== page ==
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Memorial Service or Pep Rally?

Tonight, with deep sadness, I watched the televised memorial service in Arizona.  The pain felt by the friends and families of the injured and killed is simply unimaginable to those of us who have not experienced such a loss. It is admirable that the University of Arizona took a leadership role in paying tribute to the victims and I thank them for opening their campus to the world. I thank President and Mrs. Obama for representing our nation in extending our collective condolences to those touched by this tragedy.

While one life is not more precious or valuable than another, I suspect we are all particularly saddened by the loss of an innocent child’s life. Christina-Taylor Green seemed to have lived her short life with richness, fullness, compassion, and gusto, but she was robbed of the opportunity to become all that she dreamed of being. It took my breath away to learn that this child, who died a victim of senseless violence, was born during another horrific day of senseless violence on September 11, 2001. How can life be so unfair to one beautiful little being or so cruel to her loving family? Those born on September 11th represented our national hope for a brighter, more secure future. They were the ones who would finally get it right.

I think we all welcomed the opportunity to honor those now departed and to communicate to Congresswoman Gifford and her husband that they are in our thoughts and prayers and that we look forward to celebrating her full recovery. But as I watched the memorial service, I couldn’t help but be embarrassed for the people of Arizona and for all Americans–and in fact deeply outraged–that while some were suffering so profoundly, there were many in the audience (presumably students) who seemed to think that they were at a pep rally or political convention. One wonders if some saw this as the social event of the year, or a material for a new page in the college scrapbook, rather than an opportunity to reflect upon our national grief and show our collective support to those who need to know that we care. The behavior of the audience was nothing short of appalling.

We do want to celebrate the lives of those taken too early from this earth, but interrupting the President’s somber, respectful and inspirational speech, as though he was delivering it from the Convention floor, was astonishing. It was right for our elected officials to be there, but shocking that the audience didn’t seem to understand the context of their remarks or the fact that tonight, they spoke not as elected officials trying to score points, but as representatives of the people—all people—of the United States of America. The president’s discomfort with the inappropriate audience response was obvious.

President Obama’s speech paid appropriate homage to those whose lives were lost and I thank him for offering the gratitude of a nation to those whose bravery saved lives. The president’s sadness was genuine and I appreciate that he brought our nation together to mourn, to provide solace and to engender hope.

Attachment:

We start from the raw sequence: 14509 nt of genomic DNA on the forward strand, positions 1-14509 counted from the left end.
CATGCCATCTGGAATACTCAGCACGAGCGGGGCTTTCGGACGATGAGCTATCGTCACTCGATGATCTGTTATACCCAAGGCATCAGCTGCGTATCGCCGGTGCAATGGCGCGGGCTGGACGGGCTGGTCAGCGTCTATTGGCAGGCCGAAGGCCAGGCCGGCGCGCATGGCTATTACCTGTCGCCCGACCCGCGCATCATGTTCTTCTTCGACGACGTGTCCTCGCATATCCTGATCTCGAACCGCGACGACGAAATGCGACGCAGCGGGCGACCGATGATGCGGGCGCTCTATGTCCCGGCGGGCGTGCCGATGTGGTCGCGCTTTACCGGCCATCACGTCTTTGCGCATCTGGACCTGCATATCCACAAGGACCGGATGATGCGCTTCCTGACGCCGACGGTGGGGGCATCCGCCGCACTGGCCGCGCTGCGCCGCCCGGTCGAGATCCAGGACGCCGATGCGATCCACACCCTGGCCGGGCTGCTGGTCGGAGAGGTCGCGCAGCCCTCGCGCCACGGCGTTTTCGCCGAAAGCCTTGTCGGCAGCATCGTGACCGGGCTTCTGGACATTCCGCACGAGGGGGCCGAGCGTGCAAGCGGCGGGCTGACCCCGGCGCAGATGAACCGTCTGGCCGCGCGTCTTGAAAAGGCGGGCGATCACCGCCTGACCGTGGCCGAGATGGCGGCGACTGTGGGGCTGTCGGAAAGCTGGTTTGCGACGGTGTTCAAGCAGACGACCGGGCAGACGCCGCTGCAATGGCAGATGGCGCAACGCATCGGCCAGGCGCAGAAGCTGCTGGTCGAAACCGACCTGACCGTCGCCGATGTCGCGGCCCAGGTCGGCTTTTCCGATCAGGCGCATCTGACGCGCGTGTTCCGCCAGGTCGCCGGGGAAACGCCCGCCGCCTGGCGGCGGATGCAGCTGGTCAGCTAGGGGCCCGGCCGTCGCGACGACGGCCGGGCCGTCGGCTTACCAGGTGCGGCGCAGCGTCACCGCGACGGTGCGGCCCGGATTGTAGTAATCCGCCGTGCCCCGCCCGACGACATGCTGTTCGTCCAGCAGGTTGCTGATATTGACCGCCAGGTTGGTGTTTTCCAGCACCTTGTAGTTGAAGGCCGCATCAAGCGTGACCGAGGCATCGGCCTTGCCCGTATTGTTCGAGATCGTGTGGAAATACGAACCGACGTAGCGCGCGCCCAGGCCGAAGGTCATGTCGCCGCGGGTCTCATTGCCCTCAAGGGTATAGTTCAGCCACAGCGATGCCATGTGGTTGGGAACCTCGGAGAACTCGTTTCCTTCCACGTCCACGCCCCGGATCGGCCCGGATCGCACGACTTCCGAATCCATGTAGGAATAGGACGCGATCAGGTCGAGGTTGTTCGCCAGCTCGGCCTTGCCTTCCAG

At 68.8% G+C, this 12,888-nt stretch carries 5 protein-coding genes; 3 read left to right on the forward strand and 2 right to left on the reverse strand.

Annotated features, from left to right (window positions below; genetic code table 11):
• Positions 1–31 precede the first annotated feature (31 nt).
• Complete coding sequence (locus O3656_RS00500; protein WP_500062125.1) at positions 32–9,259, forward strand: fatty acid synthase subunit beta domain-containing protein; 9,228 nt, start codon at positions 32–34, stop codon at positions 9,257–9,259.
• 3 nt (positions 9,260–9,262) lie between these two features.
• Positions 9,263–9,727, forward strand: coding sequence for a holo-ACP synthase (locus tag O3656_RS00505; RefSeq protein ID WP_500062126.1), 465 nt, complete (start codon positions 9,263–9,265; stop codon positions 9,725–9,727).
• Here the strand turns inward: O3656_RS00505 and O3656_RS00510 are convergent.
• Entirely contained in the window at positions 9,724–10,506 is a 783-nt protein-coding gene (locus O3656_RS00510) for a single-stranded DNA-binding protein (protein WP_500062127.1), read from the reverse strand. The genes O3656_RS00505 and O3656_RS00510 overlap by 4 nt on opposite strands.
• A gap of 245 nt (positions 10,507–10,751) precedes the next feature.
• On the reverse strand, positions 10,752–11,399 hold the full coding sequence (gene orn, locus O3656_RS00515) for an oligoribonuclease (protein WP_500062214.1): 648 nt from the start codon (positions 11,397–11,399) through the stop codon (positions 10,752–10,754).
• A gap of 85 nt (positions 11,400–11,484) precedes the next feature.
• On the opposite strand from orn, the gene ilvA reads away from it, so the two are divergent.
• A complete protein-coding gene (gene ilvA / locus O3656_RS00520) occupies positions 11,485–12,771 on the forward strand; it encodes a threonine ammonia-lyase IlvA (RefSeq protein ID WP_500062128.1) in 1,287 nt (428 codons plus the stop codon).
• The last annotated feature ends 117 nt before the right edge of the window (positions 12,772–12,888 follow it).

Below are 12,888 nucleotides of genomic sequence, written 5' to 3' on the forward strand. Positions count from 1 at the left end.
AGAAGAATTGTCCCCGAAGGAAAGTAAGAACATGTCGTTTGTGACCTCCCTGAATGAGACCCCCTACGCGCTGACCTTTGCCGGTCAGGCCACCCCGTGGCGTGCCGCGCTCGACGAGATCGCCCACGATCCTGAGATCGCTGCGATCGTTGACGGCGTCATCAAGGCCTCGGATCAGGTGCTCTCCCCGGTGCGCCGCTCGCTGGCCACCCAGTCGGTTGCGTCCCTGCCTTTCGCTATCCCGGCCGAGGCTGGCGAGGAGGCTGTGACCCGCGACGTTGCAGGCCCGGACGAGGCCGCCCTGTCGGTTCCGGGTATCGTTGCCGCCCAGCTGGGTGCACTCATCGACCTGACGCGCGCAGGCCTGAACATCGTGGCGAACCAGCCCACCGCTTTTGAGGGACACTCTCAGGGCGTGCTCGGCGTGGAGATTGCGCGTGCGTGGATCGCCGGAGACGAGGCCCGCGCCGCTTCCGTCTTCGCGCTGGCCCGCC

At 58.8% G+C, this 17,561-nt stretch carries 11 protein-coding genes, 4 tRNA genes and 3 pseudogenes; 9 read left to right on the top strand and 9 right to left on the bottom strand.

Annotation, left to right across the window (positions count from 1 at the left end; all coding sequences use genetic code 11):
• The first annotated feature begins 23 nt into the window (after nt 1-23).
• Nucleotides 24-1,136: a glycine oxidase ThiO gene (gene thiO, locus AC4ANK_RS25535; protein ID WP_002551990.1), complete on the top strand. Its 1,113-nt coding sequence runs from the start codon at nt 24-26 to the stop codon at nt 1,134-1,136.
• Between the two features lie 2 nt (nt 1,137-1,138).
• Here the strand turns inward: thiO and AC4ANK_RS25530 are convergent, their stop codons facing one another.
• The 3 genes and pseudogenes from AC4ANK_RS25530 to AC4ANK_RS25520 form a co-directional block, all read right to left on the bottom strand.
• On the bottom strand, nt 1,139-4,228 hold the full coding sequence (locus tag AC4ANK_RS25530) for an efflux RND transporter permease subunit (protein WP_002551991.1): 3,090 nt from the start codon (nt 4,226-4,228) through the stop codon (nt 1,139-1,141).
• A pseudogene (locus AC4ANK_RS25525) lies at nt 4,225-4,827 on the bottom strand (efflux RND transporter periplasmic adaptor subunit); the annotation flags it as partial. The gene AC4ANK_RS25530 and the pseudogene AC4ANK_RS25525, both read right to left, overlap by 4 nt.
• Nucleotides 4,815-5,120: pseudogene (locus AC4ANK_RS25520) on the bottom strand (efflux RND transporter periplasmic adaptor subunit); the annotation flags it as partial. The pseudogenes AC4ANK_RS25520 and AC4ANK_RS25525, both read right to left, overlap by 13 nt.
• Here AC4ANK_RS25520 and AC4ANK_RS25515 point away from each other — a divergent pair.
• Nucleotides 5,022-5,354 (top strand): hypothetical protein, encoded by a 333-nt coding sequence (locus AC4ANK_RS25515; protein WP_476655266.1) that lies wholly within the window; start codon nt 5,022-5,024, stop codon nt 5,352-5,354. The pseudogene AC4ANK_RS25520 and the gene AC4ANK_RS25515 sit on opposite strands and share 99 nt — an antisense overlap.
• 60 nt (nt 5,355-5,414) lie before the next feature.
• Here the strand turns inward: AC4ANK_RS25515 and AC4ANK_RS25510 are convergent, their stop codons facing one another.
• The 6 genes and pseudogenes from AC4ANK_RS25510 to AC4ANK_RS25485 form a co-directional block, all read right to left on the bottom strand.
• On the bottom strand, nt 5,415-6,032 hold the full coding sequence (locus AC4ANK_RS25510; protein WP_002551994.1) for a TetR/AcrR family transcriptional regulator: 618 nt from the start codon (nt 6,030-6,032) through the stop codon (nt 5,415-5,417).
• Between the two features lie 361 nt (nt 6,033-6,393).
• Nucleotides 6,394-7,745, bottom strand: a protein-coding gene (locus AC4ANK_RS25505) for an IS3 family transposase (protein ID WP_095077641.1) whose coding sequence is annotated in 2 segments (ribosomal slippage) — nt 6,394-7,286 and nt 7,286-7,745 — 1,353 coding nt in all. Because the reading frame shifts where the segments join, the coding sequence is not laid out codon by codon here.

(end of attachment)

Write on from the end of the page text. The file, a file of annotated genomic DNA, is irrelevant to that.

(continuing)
Thank you, President Obama, for reminding us that none of us can possibly know what motivated the killer, what was going on in his head, or what pushed him over the edge.  Thank you for reminding us that it is the murderer who is at fault for these horrific actions. Thank you for encouraging us to learn personally from this, for reminding us that each day is precious and that none of us ever knows which day will be our last.  Thank you for admonishing each of us to ask if we are living our lives well and right, if we are honoring our families appropriately, and if we are contributing to our communities as we should. Thank you for highlighting how important it is that we have loved.

To the administrators at the University of Arizona, I’m sure you never thought you would need to tell your students how to behave at a memorial service, but sadly it would appear that you did. Among your students is at least one who knows how to think about someone other than himself. Daniel Hernandez acted quickly and decisively to save Congresswoman Gifford’s life, and the essence of his spirit—his intelligence, humility and poise—were well displayed in his very appropriate and heartfelt remarks. He was not shouting or whistling. He knows the gruesome truth.

I have great faith in young Americans, but the behavior exhibited at tonight’s memorial service gives me great pause and great concern.

I extend my deepest sympathy to the victims of this tragedy, including those who were not at the grocery store but who now find themselves forced to cope, grieve, mourn, and somehow find a way to pick up the pieces and make sense of the senseless. We will not forget you, nor will we forget your loved ones who, in honoring the principles of American democracy, lost so much.

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